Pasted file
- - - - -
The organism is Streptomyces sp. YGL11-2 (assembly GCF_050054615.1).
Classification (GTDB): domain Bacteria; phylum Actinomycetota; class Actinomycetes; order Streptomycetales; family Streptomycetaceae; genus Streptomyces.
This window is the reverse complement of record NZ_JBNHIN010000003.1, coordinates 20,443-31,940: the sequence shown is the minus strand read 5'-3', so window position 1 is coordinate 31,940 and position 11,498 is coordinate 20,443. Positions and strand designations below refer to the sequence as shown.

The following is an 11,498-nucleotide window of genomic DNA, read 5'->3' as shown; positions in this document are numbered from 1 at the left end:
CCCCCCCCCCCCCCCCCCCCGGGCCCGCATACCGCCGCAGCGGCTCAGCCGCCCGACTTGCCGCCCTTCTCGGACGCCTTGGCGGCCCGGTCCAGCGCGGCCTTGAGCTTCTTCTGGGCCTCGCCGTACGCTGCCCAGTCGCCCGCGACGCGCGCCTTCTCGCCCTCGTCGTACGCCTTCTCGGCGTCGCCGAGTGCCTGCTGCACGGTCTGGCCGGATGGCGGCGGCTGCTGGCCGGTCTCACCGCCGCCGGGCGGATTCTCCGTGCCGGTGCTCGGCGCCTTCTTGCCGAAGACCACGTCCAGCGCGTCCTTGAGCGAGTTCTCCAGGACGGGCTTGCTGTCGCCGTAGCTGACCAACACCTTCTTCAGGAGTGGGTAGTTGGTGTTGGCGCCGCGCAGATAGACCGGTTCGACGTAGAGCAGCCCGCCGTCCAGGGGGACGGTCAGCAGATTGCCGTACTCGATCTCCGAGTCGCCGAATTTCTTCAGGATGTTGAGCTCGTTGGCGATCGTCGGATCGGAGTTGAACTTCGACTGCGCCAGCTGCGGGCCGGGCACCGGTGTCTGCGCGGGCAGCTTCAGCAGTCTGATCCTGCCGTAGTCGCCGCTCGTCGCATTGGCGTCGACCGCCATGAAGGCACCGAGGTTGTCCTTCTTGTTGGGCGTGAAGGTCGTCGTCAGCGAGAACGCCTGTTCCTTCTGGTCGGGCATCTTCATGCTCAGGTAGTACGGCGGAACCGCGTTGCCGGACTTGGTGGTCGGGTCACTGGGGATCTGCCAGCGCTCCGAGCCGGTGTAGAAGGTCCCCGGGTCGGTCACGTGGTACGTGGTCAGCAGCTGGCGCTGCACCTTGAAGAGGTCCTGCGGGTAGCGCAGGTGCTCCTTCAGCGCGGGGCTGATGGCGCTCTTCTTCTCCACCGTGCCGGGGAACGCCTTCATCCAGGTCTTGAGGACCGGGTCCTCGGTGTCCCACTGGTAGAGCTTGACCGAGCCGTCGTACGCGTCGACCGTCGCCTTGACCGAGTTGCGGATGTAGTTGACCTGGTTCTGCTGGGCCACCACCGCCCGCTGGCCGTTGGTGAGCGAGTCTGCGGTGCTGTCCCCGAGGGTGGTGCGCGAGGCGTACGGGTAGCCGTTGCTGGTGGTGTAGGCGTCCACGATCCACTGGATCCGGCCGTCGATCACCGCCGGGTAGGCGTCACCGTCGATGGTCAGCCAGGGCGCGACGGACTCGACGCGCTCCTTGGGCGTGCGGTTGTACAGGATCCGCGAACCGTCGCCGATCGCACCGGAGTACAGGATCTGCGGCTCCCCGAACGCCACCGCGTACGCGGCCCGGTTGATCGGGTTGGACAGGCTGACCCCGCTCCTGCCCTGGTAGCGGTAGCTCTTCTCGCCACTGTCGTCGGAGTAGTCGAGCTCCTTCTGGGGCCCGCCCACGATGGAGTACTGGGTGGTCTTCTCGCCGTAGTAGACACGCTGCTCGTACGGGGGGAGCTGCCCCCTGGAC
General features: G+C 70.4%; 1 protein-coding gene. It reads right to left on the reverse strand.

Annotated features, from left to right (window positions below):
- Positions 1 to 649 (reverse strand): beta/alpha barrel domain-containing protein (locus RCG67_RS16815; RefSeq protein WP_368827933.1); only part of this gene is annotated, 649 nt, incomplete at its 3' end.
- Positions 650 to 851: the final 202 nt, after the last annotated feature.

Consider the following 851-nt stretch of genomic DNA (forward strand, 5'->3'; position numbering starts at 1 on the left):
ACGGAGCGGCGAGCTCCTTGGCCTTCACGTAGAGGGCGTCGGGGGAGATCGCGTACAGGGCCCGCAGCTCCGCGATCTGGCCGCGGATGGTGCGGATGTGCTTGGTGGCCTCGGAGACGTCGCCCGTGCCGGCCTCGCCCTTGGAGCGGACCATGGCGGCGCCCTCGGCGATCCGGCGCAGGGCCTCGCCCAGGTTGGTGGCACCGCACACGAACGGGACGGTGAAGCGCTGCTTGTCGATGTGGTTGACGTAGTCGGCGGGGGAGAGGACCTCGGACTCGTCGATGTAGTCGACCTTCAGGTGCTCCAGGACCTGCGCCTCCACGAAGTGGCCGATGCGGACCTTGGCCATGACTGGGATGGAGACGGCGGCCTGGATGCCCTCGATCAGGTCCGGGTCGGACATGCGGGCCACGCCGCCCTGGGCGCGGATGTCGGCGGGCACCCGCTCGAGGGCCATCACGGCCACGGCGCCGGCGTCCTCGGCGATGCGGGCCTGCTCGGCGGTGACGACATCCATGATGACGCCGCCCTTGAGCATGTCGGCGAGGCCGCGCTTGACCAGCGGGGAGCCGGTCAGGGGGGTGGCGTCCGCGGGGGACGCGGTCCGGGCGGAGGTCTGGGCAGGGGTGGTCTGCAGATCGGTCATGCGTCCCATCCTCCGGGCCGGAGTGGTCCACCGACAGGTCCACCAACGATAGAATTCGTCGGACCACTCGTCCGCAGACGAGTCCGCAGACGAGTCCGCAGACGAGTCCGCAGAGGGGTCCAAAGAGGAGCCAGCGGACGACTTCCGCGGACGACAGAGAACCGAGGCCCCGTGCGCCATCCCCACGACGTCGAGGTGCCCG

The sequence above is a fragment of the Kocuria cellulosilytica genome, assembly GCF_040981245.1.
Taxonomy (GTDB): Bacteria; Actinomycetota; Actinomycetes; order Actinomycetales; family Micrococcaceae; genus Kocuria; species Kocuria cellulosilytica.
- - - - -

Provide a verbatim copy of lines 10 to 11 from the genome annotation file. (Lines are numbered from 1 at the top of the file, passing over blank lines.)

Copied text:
Consider the following 851-nt stretch of genomic DNA (forward strand, 5'->3'; position numbering starts at 1 on the left):
ACGGAGCGGCGAGCTCCTTGGCCTTCACGTAGAGGGCGTCGGGGGAGATCGCGTACAGGGCCCGCAGCTCCGCGATCTGGCCGCGGATGGTGCGGATGTGCTTGGTGGCCTCGGAGACGTCGCCCGTGCCGGCCTCGCCCTTGGAGCGGACCATGGCGGCGCCCTCGGCGATCCGGCGCAGGGCCTCGCCCAGGTTGGTGGCACCGCACACGAACGGGACGGTGAAGCGCTGCTTGTCGATGTGGTTGACGTAGTCGGCGGGGGAGAGGACCTCGGACTCGTCGATGTAGTCGACCTTCAGGTGCTCCAGGACCTGCGCCTCCACGAAGTGGCCGATGCGGACCTTGGCCATGACTGGGATGGAGACGGCGGCCTGGATGCCCTCGATCAGGTCCGGGTCGGACATGCGGGCCACGCCGCCCTGGGCGCGGATGTCGGCGGGCACCCGCTCGAGGGCCATCACGGCCACGGCGCCGGCGTCCTCGGCGATGCGGGCCTGCTCGGCGGTGACGACATCCATGATGACGCCGCCCTTGAGCATGTCGGCGAGGCCGCGCTTGACCAGCGGGGAGCCGGTCAGGGGGGTGGCGTCCGCGGGGGACGCGGTCCGGGCGGAGGTCTGGGCAGGGGTGGTCTGCAGATCGGTCATGCGTCCCATCCTCCGGGCCGGAGTGGTCCACCGACAGGTCCACCAACGATAGAATTCGTCGGACCACTCGTCCGCAGACGAGTCCGCAGACGAGTCCGCAGACGAGTCCGCAGAGGGGTCCAAAGAGGAGCCAGCGGACGACTTCCGCGGACGACAGAGAACCGAGGCCCCGTGCGCCATCCCCACGACGTCGAGGTGCCCG